Book Review: The Truce by Chris Baker.


Hardcover: 176 pages
Publisher: Amberley Publishing (15 Sept. 2014)
Language: English
ISBN-10: 1445634902

In the age of social media, Christmas is a time of year when WW1 Historians get asked a common question. What was the Christmas truce?
This legend is the focus of Chris Baker’s book, The truce. It’s one of a small group of small books dealing with December 1914 in the trenches, and this one does an excellent job of answering the question of what happened, and many more.

Tied up with the legend is the old story of opposing sides playing football, singing carols and meetings in no man’s land. Beginning with a thorough look at “Bloody December”, and the different units involved during the winter offensives in the western front, including the appearance of the Indian Corps, Baker dedicates half the book to combat.

Commonality is to be observed in all WW1 narratives, because no one can escape the appalling losses. Wether the writer is of the old school and focuses on the useless waste, or is of the newer mindset that admits the high casualties were an inevitable byproduct of old minds in a modern war, no one can deny the shocking scale of casualties had a numbing affect on those involved.

Midway through the book the tense changes from straight narrative, to a section called “In their words”. This ambitiously lists by Corps, division and brigade down to battalion, those units present on the frontline roughly from the 23rd to the 26th of December. Under their organisational headings are first hand reports, some from letters and diaries, some from official histories, that show quite clearly whether the soldiers present noticed a truce in their sector.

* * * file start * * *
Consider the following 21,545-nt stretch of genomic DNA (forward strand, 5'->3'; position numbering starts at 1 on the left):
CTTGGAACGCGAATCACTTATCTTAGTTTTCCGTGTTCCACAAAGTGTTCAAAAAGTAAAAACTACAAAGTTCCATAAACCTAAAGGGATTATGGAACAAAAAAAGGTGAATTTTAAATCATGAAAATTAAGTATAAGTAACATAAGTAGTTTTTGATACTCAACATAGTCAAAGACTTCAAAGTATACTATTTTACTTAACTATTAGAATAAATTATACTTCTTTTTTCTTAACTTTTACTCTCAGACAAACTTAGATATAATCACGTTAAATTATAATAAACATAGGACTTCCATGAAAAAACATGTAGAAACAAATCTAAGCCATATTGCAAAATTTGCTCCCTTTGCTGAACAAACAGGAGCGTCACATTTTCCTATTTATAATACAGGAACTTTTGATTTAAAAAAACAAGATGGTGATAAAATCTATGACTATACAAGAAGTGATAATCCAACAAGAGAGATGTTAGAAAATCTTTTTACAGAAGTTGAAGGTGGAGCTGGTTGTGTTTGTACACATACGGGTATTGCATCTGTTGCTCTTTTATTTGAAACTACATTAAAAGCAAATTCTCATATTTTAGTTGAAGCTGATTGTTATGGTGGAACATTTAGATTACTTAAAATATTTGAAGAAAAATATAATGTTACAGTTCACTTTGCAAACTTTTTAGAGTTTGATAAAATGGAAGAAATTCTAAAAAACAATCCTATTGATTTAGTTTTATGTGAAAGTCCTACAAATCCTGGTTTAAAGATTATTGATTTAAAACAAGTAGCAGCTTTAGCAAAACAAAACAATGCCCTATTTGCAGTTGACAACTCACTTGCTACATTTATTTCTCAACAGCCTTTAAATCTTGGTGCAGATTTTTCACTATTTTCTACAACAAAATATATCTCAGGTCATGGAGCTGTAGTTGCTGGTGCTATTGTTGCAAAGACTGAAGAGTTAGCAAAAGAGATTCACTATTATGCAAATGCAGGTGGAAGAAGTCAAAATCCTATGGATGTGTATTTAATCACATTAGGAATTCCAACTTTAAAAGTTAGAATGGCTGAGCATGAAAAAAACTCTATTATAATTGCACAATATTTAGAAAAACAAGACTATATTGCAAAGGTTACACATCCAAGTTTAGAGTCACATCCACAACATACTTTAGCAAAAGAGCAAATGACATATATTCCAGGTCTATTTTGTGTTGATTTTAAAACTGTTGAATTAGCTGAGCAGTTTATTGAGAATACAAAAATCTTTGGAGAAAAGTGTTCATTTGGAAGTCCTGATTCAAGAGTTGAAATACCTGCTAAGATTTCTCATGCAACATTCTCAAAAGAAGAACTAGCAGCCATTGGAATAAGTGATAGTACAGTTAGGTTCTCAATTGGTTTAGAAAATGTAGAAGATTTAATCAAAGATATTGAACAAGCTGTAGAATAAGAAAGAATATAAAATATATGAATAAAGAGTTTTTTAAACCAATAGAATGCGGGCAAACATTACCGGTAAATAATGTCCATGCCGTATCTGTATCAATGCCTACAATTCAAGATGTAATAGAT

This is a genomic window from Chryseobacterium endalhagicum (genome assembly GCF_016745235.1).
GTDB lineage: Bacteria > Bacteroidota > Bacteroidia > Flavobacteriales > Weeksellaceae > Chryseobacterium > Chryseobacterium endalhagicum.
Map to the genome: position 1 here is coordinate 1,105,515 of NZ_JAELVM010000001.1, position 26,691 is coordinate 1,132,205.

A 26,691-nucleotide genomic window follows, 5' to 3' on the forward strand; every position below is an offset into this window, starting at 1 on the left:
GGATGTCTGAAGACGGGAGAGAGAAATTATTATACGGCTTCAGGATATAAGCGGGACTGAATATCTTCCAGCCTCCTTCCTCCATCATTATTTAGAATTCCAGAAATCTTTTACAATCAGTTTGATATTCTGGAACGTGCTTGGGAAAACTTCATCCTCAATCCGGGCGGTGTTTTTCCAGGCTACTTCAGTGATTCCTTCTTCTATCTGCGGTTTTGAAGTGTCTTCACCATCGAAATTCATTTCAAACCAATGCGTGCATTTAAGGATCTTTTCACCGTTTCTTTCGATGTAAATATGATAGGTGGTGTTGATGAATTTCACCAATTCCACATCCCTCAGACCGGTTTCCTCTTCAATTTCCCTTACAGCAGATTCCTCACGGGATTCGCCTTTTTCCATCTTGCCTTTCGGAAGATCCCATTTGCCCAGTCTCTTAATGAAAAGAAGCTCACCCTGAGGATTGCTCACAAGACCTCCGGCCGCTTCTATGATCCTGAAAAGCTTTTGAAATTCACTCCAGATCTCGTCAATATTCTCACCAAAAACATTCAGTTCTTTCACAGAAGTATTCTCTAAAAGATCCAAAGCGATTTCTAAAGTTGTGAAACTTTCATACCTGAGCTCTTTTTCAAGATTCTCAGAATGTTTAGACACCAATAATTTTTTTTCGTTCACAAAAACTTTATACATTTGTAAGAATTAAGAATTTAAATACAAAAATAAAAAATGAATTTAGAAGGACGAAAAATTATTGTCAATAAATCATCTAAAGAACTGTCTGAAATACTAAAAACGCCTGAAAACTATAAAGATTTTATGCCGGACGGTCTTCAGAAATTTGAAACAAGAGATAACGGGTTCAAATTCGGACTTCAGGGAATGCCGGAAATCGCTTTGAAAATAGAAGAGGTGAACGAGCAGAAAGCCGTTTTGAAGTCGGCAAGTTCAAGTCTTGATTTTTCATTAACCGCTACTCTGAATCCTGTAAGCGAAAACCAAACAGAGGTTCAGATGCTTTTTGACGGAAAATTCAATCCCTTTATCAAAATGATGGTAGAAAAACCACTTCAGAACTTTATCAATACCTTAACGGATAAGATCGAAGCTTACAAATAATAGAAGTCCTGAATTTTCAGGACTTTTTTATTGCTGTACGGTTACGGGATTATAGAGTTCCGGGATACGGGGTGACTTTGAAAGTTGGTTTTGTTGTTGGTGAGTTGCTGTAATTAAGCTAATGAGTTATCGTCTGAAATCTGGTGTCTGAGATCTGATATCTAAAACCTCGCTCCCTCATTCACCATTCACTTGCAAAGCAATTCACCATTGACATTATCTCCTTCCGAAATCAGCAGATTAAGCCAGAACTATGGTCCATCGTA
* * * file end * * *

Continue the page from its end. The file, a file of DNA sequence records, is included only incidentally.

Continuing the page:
The picture that builds up left me in no doubt that the Christmas truce is no legend. Yet it was not the quiet Yuletide often imagined, where everyone just stopped fighting. Men died on parts of the frontline on Christmas Day. Some of the truces were merely excuses to bury the dead, a few of the accounts mention taking a good look at the enemy trenches.

However truces did occur, carols were exchanged across the darkness of no man’s land during Christmas Eve, football was played though wether it was with the Germans or not, is open to debate. Some had a try at starting a game but the officers couldn’t allow it. Indeed if it hadn’t been for some of the senior officers present it seems likely both sides would have had quite a party with each other, but there was a limit.

Small tokens were exchanged, some photographs were even snapped. Local field officers on both sides arranged unofficial ceasefires that lasted until the next day or the day after. There is no doubt about it, in a broad sense of the word a Christmas truce did occur. But sadly the Pope’s humane plea for a general ceasefire over the Christmas period went unheeded, apparently because the Russians wouldn’t agree. What that had to do with the Western front is anybody’s guess.

Reading through the accounts one is struck by a few commonalities. Motives were truces occurred were broadly the same, opposing sides both came away with a surprised realisation that the enemy were human. From the British camp comes many curious instances of finding Germans who had worked in Britain and who had family there. Often they reported that Saxons and Bavarians (who were the most friendly during the truces) were resentful of the Prussians for dragging them into the war and hoped for the end of hostilities soon.

How much of this is true? I ask. Was Germany really so divided about the war? Some say it was made up, others say there’s no reason to dismiss it totally. No answer is given here, because the book is really about letting the words of those who were present tell the story, and in that it does an excellent job.